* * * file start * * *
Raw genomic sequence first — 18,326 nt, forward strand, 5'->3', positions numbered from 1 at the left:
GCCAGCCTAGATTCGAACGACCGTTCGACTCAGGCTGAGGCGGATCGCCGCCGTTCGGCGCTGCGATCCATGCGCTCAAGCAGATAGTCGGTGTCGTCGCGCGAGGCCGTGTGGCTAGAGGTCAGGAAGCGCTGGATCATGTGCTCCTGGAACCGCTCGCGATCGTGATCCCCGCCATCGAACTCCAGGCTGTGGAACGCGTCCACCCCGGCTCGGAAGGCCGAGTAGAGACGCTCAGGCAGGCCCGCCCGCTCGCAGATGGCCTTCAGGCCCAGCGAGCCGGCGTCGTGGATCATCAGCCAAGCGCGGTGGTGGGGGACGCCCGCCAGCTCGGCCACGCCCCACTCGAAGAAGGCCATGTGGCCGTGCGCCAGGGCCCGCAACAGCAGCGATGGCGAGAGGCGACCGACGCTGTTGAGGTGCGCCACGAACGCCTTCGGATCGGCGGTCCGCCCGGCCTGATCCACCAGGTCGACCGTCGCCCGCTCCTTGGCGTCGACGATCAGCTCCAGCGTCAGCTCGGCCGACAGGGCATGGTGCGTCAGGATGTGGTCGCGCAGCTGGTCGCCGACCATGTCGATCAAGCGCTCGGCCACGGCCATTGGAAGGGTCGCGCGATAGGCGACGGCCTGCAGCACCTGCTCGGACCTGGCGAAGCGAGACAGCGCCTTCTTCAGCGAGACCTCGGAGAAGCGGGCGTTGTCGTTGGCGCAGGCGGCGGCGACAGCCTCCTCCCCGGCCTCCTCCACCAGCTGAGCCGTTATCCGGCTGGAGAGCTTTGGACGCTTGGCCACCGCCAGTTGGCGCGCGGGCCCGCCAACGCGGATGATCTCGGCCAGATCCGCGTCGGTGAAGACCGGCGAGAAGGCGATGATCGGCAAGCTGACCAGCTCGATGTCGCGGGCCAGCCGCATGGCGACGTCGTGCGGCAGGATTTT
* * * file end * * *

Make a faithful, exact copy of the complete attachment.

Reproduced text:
Raw genomic sequence first — 18,326 nt, forward strand, 5'->3', positions numbered from 1 at the left:
GCCAGCCTAGATTCGAACGACCGTTCGACTCAGGCTGAGGCGGATCGCCGCCGTTCGGCGCTGCGATCCATGCGCTCAAGCAGATAGTCGGTGTCGTCGCGCGAGGCCGTGTGGCTAGAGGTCAGGAAGCGCTGGATCATGTGCTCCTGGAACCGCTCGCGATCGTGATCCCCGCCATCGAACTCCAGGCTGTGGAACGCGTCCACCCCGGCTCGGAAGGCCGAGTAGAGACGCTCAGGCAGGCCCGCCCGCTCGCAGATGGCCTTCAGGCCCAGCGAGCCGGCGTCGTGGATCATCAGCCAAGCGCGGTGGTGGGGGACGCCCGCCAGCTCGGCCACGCCCCACTCGAAGAAGGCCATGTGGCCGTGCGCCAGGGCCCGCAACAGCAGCGATGGCGAGAGGCGACCGACGCTGTTGAGGTGCGCCACGAACGCCTTCGGATCGGCGGTCCGCCCGGCCTGATCCACCAGGTCGACCGTCGCCCGCTCCTTGGCGTCGACGATCAGCTCCAGCGTCAGCTCGGCCGACAGGGCATGGTGCGTCAGGATGTGGTCGCGCAGCTGGTCGCCGACCATGTCGATCAAGCGCTCGGCCACGGCCATTGGAAGGGTCGCGCGATAGGCGACGGCCTGCAGCACCTGCTCGGACCTGGCGAAGCGAGACAGCGCCTTCTTCAGCGAGACCTCGGAGAAGCGGGCGTTGTCGTTGGCGCAGGCGGCGGCGACAGCCTCCTCCCCGGCCTCCTCCACCAGCTGAGCCGTTATCCGGCTGGAGAGCTTTGGACGCTTGGCCACCGCCAGTTGGCGCGCGGGCCCGCCAACGCGGATGATCTCGGCCAGATCCGCGTCGGTGAAGACCGGCGAGAAGGCGATGATCGGCAAGCTGACCAGCTCGATGTCGCGGGCCAGCCGCATGGCGACGTCGTGCGGCAGGATTTT